Effects of cardiopulmonary bypass temperature on neurological outcome in adults
Many investigators have assessed the impact of CPB temperature on cerebral outcome in cardiac surgery patients and conflicting conclusions have been reached (Table 3). This may in part be due to different study designs, differences in the definition of ‘warm’ CPB or different methods used to determine adverse neurological outcome. Indeed, the definition of warm CPB is quite different in different studies, ranging from 33 to 37 °C. More recently, the use of what is called ‘tepid’ bypass temperatures (31–34 °C) has appeared in the literature [1, 9, 10]. Only studies of patients undergoing coronary artery bypass grafting are listed in Table 3. Attempts were made to perform a power calculation for neurological outcome in some studies [11, 12] but not in others [13–17]. The studies listed in Table 3 are heterogeneous: most (but not all) were randomised; bypass temperatures ranged from 33 to 37 °C for warm bypass and 23–32 °C for cold bypass; some used early rewarming in the warm CPB group, others did not. The incidence of stroke was used as the primary outcome in seven large studies and in three small studies; assorted tests of neurological and neuropsychological function were used in the other studies and as a supplementary comparison in four of the large studies. Stroke is usually due to particulate embolism from sources such as an aortic atherosclerotic plaque, a diseased valve or other debris from the operative field.
Table 3. Neurological outcomes in studies comparing warm and cold cardiopulmonary bypass (CPB).
|Singh et al.||Retrospective||37 °C||2585|| 1.0%||25–30 °C||1605||1.3%||ns||–|
|Gaudino et al.||Not randomised||≥34 °C||1602|| 0.9%||≥28 °C||1385||1.0%||ns||More extended brain damage in the CT scans of the warm CPB patients|
|Warm Heart investigators ||Randomised||33–37 °C||860|| 1.6%||25–30 °C||872||1.5%||ns||–|
|Martin et al.*||Randomised||≥35 °C||493|| 3.1%||≤28 °C||508||1.0%||p < 0.02||Total neurological events: warm, 4.5% vs. cold 1.4%, p < 0.005|
|Rashid et al.||Randomised||35 °C||137|| 1.4%||28 °C||144||2.8%||ns||–|
|Engelman et al.||Randomised||32–36 °C||191|| 3.7%||23–28 °C||100||6.0%||ns||No significant difference in the infarct size or in the severity of neurological impairment between groups|
|Grigore et al.||Randomised||35.5–36.5 °C||117|| 1.7%||28–30 °C||110||1.8%||ns||Adverse neurological outcome in 14.7% in the warm and 13.4% in the cold group. Corresponding figures for neurocognitive deficits were 39.3% and 39.1%)|
|Nandate et al.||Retrospective||36–37 °C||128||–||27–28 °C||122||–||–||No significant difference in persistent postoperative neurological dysfunction (warm, 2.3% vs. cold, 4.1%.|
|Khatri et al.||Randomised||35.5–36.5 °C||115||–||28–30 °C||111||–||–||Lower depression scores (p = 0.039) and lower anxiety levels (p = 0.008) in warm CPB patients|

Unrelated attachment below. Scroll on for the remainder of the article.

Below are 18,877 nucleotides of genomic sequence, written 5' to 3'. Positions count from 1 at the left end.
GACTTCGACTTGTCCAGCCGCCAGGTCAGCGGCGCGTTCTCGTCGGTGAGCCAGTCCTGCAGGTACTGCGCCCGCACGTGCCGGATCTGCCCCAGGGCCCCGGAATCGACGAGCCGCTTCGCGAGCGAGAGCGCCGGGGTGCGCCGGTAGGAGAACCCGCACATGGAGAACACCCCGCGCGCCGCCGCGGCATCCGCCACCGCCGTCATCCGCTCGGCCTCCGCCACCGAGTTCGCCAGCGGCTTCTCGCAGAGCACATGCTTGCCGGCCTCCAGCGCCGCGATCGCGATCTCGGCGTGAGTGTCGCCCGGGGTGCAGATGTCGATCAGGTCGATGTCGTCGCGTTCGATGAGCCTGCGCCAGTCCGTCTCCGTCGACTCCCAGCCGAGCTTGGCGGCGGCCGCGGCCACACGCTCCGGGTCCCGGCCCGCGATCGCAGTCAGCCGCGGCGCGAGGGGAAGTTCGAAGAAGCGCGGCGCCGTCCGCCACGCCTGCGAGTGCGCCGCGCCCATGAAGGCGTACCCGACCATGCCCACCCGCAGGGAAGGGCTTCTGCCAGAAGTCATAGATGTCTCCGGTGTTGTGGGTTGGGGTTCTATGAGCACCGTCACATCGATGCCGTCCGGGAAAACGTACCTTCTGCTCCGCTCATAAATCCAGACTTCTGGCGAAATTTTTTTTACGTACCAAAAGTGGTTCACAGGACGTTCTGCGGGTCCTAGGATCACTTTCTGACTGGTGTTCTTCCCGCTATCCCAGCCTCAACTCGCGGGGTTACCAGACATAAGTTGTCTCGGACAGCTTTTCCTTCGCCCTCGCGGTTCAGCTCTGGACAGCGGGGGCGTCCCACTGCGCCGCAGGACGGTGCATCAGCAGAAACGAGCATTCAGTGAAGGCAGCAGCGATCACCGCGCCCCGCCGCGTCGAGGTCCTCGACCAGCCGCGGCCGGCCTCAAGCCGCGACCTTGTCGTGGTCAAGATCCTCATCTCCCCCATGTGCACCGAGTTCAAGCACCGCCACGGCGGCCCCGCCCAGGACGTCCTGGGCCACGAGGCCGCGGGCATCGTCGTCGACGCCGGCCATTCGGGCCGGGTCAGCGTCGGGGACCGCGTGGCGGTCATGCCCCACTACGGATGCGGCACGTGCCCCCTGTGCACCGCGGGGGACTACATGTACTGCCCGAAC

|MacLean et al.||Randomised||>34 °C||78|| 3.0%||≤28 °C||77||6.0%||ns||No significant difference in neurological and neuropsychological function|
|Grimm et al.||Randomised||37 °C||72||–||32 °C||72||–||–||No significant difference in neuropsychological tests and subclinical cognitive function|
|Mora et al.*||Randomised||≥35 °C||68||10.3%||28 °C||70||0%||p = 0.006||No significant difference in neuropsychological outcome|
|Tönz et al.||Retrospective||36 °C||37|| 3.0%||28 °C||43||0%||ns|| |
|Shaaban Ali et al.||Randomised||34 °C||30||–||28 °C||30||–||–||No significant difference in Mini-Mental State examination and protein S100β level|
|Plourde et al.||Randomised||36 °C||30||–||28 °C||24||–||–||No significant difference in neuropsychological tests|
|Buschbeck et al.||Randomised||36.5 °C||15||–||30 °C||15||–||–||No significant difference in neuropsychological tests|
|Graham et al.||Randomised||34 °C||15||–||28 °C||15||–||–||No significant difference in neuropsychological tests|
|Wong et al.||Randomised||≥34 °C||18||–||28 °C||16||–||–||No significant difference in neuropsychological tests|
|Sapin-Leduc et al.||Randomised||35 °C||15||–||28 °C||16||–||–||No significant difference in neuropsychological tests|
Two studies reported a significant difference in stroke incidence favouring cold CPB. However, one of them  simply used a subset of the patients in the other study . On the other hand, one study  found significantly less depression and anxiety in those undergoing warm CPB. However, the differences were generally small and, with the large number of non-significant results, it seems that there is no consistent, clear advantage to cold CPB in terms of neurological protection.
In the study by Martin et al.  the incidence of total neurological events and peri-operative strokes was significantly higher in the warm group than in the cold group. Neurological events included peri-operative stroke, peri-operative encephalopathy and delayed cerebrovascular accidents. By contrast, the Warm Heart Investigators (WHI) reported no differences between warm and cold CPB . Differences in these two studies that may have affected the results include the difference in CPB technique and in the in-patient populations studied. Martin et al.  maintained CPB temperature at > 35 °C, whereas in the WHI investigators' study, CPB temperature ranged from 33 to 37 °C. Also, in Martin et al.'s study, the duration of CPB was longer in warm CPB patients, and high-risk patients, such as diabetics and those undergoing redo surgery, were included. These factors might explain the poorer neurological outcome in Martin et al.'s study.
Why doesn't cold cardiopulmonary bypass offer more brain protection?
The failure of cold CPB to offer a clear advantage over warm bypass in terms of brain protection may be explained by the following: